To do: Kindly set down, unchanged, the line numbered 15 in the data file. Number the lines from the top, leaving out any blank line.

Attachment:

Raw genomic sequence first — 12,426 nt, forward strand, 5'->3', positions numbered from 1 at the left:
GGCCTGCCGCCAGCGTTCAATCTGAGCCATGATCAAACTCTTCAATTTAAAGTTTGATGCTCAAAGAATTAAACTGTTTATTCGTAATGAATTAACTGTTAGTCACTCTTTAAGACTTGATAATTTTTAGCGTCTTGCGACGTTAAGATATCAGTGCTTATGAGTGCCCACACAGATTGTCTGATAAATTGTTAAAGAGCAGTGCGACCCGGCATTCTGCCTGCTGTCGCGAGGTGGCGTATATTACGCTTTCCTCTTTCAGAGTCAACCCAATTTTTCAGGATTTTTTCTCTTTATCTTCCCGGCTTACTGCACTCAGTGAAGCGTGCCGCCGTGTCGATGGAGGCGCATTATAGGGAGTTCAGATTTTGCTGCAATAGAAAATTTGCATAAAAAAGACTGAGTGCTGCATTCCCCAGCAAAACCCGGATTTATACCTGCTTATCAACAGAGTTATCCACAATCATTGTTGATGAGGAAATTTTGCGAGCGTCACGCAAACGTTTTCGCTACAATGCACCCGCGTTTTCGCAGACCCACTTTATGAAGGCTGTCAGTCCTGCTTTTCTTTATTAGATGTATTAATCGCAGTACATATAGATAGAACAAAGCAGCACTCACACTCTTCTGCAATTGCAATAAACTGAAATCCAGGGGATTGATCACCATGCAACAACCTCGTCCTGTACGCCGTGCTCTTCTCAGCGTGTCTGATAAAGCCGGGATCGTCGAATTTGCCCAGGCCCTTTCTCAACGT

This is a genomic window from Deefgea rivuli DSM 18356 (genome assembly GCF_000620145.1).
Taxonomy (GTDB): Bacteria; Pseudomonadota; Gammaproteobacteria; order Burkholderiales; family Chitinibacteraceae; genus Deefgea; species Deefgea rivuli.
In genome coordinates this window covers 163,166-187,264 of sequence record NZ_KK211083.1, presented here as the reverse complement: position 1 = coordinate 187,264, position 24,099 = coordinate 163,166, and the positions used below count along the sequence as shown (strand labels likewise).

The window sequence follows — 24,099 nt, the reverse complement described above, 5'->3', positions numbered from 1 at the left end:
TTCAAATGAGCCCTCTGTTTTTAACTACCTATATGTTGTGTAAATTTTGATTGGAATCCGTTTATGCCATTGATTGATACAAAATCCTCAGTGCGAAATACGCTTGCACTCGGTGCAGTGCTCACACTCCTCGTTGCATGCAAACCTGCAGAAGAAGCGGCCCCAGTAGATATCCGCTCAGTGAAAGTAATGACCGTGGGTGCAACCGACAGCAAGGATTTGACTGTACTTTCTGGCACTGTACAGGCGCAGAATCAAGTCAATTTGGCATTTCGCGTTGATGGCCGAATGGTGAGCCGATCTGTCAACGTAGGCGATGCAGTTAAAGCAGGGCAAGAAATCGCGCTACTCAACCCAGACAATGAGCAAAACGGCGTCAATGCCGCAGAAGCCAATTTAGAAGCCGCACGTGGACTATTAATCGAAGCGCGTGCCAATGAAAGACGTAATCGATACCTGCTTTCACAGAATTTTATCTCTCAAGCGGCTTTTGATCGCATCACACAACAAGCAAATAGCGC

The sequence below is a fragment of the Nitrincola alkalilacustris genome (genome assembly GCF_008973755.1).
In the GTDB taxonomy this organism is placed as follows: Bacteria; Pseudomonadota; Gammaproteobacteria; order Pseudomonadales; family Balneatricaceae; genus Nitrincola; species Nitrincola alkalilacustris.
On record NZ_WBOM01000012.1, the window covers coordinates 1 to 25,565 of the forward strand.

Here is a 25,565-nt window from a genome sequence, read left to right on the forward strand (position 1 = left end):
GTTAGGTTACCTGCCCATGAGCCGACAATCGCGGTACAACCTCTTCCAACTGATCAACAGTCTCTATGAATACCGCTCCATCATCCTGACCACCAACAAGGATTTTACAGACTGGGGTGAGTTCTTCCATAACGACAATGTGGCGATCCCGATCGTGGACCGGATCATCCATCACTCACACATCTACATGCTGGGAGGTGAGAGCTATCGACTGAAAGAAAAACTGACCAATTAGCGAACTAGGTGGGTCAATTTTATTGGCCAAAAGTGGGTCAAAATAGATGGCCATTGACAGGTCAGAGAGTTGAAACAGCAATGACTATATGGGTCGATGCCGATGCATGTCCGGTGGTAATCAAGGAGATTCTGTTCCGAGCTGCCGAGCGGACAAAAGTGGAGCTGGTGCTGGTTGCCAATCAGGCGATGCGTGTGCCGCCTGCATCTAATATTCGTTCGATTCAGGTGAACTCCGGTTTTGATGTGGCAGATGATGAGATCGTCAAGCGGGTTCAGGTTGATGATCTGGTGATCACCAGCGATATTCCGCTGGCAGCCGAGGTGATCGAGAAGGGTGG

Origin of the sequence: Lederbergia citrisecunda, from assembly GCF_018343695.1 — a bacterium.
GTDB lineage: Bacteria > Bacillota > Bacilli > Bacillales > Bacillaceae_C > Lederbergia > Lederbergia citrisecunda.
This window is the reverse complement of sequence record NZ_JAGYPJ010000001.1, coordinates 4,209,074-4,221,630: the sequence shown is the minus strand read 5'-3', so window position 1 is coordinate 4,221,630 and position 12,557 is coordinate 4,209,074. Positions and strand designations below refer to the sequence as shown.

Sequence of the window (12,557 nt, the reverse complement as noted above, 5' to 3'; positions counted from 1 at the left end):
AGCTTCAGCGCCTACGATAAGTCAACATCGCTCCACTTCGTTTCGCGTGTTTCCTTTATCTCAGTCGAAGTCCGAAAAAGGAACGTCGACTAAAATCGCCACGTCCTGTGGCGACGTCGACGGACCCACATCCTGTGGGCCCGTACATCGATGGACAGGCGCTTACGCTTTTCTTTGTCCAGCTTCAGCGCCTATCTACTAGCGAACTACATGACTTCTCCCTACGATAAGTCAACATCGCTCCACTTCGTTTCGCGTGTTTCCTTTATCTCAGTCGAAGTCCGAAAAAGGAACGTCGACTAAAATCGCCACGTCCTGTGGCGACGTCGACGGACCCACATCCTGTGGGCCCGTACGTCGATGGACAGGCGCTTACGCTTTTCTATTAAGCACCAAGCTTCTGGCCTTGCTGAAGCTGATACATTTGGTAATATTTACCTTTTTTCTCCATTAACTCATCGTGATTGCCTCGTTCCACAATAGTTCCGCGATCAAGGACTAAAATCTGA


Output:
This window is the reverse complement of sequence record NZ_JAGYPJ010000001.1, coordinates 4,209,074-4,221,630: the sequence shown is the minus strand read 5'-3', so window position 1 is coordinate 4,221,630 and position 12,557 is coordinate 4,209,074. Positions and strand designations below refer to the sequence as shown.